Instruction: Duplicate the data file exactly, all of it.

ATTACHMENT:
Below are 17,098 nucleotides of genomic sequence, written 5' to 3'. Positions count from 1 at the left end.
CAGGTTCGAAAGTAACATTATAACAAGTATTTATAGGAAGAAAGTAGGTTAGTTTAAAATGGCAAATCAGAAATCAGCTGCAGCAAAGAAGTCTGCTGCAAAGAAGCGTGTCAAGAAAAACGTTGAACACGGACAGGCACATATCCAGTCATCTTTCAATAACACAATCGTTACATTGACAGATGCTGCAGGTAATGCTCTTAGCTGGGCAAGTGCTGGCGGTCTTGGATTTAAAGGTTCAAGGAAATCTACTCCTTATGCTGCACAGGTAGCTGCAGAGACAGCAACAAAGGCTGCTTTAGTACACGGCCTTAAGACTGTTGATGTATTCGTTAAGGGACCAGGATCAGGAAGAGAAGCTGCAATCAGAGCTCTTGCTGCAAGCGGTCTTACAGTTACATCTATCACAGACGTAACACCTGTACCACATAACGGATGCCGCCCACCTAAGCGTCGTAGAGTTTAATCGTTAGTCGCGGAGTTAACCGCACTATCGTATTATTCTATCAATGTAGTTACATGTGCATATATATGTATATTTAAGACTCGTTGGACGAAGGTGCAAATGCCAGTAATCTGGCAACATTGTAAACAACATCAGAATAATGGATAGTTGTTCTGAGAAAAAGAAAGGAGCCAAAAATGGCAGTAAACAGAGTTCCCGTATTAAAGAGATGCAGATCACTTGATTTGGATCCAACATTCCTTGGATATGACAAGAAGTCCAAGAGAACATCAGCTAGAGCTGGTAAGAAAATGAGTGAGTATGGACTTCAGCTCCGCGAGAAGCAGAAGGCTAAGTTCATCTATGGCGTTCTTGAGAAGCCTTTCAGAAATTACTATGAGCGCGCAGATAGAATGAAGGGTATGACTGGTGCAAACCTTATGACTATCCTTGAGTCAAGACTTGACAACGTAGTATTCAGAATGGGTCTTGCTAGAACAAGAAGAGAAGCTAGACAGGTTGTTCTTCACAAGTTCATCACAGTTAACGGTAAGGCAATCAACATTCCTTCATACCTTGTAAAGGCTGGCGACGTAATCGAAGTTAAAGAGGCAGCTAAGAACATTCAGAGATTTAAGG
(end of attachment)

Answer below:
Below are 17,098 nucleotides of genomic sequence, written 5' to 3'. Positions count from 1 at the left end.
CAGGTTCGAAAGTAACATTATAACAAGTATTTATAGGAAGAAAGTAGGTTAGTTTAAAATGGCAAATCAGAAATCAGCTGCAGCAAAGAAGTCTGCTGCAAAGAAGCGTGTCAAGAAAAACGTTGAACACGGACAGGCACATATCCAGTCATCTTTCAATAACACAATCGTTACATTGACAGATGCTGCAGGTAATGCTCTTAGCTGGGCAAGTGCTGGCGGTCTTGGATTTAAAGGTTCAAGGAAATCTACTCCTTATGCTGCACAGGTAGCTGCAGAGACAGCAACAAAGGCTGCTTTAGTACACGGCCTTAAGACTGTTGATGTATTCGTTAAGGGACCAGGATCAGGAAGAGAAGCTGCAATCAGAGCTCTTGCTGCAAGCGGTCTTACAGTTACATCTATCACAGACGTAACACCTGTACCACATAACGGATGCCGCCCACCTAAGCGTCGTAGAGTTTAATCGTTAGTCGCGGAGTTAACCGCACTATCGTATTATTCTATCAATGTAGTTACATGTGCATATATATGTATATTTAAGACTCGTTGGACGAAGGTGCAAATGCCAGTAATCTGGCAACATTGTAAACAACATCAGAATAATGGATAGTTGTTCTGAGAAAAAGAAAGGAGCCAAAAATGGCAGTAAACAGAGTTCCCGTATTAAAGAGATGCAGATCACTTGATTTGGATCCAACATTCCTTGGATATGACAAGAAGTCCAAGAGAACATCAGCTAGAGCTGGTAAGAAAATGAGTGAGTATGGACTTCAGCTCCGCGAGAAGCAGAAGGCTAAGTTCATCTATGGCGTTCTTGAGAAGCCTTTCAGAAATTACTATGAGCGCGCAGATAGAATGAAGGGTATGACTGGTGCAAACCTTATGACTATCCTTGAGTCAAGACTTGACAACGTAGTATTCAGAATGGGTCTTGCTAGAACAAGAAGAGAAGCTAGACAGGTTGTTCTTCACAAGTTCATCACAGTTAACGGTAAGGCAATCAACATTCCTTCATACCTTGTAAAGGCTGGCGACGTAATCGAAGTTAAAGAGGCAGCTAAGAACATTCAGAGATTTAAGG